Nelson rips feds handling drywall

WASHINGTON — A frustrated Sen. Bill Nelson declared Thursday that federal investigators are moving too slowly on Chinese drywall, as the number of complaints continues to rise in Florida and the state’s attorney general is warning that the issue has attracted scam artists.

Emerging from a private briefing with the Consumer Product Safety Commission, the Environmental Protection Agency and the Centers for Disease Control and Prevention, Nelson again called for the firing of the commission’s acting chairwoman. He also pressed President Barack Obama to put the drywall issue “at the top of his agenda” when he visits China this summer.

“I asked how harmful is it and they said, ‘We’ve got to wait ’til the end of our study,’ ” said Nelson, a Florida Democrat who has proposed a temporary ban and recall of Chinese-made drywall. “But when are you going to have some definitive information?’’

Homeowners in Manatee County and elsewhere in Florida have complained to state health officials in recent months about Chinese drywall installed in their homes. Residents say the drywall emits a foul odor, has ruined electrical outlets, air conditioners and metal jewelry, and caused wheezing, nosebleeds and other health problems.

The Florida Department of Health has received 302 complaints as of Thursday, with a dozen coming in the past week. There are 31 complaints from Manatee, but none recently.

Nancy Nord, the commission’s chairwoman, said her agency “moved rapidly’’ after the first reports, pulling together a number of agencies and dispatching an investigator to Florida.

“Our agency has taken the issue very seriously since day one,’’ she said in an interview outside the hearing room. “We’ve been working diligently to get to the bottom of the situation. Obviously when people are getting sick just by living in their homes, that’s of worry to the agency and to me personally.’’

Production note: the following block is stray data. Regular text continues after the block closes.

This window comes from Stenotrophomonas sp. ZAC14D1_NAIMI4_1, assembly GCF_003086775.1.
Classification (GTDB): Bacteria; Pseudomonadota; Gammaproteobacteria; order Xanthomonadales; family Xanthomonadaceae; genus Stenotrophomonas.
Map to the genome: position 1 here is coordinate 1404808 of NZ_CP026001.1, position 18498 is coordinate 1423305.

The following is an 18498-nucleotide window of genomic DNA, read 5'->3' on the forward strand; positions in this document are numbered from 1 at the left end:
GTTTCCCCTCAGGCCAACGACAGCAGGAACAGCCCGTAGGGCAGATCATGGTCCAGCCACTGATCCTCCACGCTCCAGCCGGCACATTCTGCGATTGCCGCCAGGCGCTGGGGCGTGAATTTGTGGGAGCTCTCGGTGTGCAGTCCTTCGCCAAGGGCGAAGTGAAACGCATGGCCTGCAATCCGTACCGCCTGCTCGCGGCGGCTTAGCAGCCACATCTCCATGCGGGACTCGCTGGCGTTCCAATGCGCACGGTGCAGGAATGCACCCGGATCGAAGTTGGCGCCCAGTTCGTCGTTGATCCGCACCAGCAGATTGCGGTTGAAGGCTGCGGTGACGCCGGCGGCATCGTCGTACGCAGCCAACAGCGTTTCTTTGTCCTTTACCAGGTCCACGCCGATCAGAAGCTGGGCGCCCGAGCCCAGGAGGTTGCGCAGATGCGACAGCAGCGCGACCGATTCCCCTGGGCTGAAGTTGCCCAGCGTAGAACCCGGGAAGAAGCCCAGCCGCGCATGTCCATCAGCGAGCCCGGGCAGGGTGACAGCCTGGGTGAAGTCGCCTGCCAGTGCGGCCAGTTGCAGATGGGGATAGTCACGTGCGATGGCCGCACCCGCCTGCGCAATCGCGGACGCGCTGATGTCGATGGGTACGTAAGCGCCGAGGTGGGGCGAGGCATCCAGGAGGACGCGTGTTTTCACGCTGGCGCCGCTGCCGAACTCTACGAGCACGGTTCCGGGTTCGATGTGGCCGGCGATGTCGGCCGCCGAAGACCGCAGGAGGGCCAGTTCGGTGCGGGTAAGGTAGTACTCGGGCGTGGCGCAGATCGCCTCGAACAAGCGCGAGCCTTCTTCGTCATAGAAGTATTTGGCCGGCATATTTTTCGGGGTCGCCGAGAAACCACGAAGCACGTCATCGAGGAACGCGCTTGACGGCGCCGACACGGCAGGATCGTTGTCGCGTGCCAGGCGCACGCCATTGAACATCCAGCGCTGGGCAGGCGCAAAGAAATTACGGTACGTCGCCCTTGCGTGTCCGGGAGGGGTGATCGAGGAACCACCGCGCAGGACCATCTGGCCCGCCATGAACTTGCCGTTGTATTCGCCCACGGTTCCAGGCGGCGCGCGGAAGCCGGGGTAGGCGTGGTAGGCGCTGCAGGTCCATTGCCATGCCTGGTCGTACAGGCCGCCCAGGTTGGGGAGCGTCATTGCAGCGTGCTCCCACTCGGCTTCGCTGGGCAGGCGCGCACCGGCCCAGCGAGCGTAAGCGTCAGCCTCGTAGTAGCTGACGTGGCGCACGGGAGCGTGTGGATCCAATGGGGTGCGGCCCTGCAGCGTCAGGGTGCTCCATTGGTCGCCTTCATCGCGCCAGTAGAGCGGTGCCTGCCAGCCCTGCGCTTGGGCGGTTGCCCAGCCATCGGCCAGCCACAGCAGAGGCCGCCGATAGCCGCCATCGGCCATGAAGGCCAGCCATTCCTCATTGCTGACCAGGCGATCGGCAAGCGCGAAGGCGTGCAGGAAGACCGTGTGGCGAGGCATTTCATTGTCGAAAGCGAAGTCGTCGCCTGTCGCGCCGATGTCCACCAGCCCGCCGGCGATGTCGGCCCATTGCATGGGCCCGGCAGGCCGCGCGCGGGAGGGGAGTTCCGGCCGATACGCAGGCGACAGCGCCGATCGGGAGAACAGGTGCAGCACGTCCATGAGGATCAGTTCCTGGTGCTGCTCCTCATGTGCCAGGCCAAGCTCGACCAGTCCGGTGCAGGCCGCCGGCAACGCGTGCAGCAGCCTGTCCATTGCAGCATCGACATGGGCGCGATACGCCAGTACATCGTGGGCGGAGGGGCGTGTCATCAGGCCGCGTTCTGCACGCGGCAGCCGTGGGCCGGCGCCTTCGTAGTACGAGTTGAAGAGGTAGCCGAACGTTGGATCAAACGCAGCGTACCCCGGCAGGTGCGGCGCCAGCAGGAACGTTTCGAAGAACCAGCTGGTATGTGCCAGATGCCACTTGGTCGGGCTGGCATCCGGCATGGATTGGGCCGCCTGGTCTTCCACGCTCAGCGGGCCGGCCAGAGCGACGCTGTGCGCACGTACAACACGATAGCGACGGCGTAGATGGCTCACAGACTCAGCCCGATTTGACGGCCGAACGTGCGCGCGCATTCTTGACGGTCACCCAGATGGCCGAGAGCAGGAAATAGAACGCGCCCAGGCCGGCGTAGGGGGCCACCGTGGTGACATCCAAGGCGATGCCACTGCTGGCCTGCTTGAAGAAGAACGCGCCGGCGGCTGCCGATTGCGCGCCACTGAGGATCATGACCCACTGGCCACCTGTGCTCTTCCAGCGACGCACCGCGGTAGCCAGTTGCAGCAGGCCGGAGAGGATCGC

She declined to comment on Nelson’s call for her termination. Nelson, though, says he is disappointed the federal agencies haven’t estimated how widespread the problem is or offered immediate relief for homeowners. He repeated his call for Nord’s firing later Thursday, when he and Obama hosted the University of Florida’s champion football team.

“I suggested to them this is an enormous problem, people’s health is at risk . . . . We can’t wait around much longer,’’ Nelson said. “What we’ve got to do is continue to demand answers.”

Joe Martyak, the commission’s chief of staff, said they are working as fast as they can and recognize the need to determine just how serious a health risk, if any, the drywall poses.

“We are aggressively going after the problem, it’s just that the science doesn’t know what is causing the problem,” he said later in a phone interview. “We all want those answers yesterday, but it’s not going to happen in the short term . . . . Everyone is engaged, everyone knows it’s urgent.”

Also Thursday, Florida Attorney General Bill McCollum issued a consumer advisory against Chinese drywall-related scams.

His office has received complaints of bogus test kits to determine the presence of the defective drywall and of “quick-cure” remedies that don’t work or could make the problem worse, he said.

Homeowners who suspect they have defective Chinese drywall should contact their builder or a qualified air conditioner technician to conduct a professional visual inspection, McCollum’s office said. Chinese drywall’s presence can’t be detected by testing the air, as some of the fake test kits purport to do.

Nor can any spray or ozone generator solve the problem, and can accelerate the corrosion process by adding moisture and chemicals, he said.

Homeowners also should be wary of cold calls and door-to-door solicitation by unqualified drywall “experts,” McCollum said.

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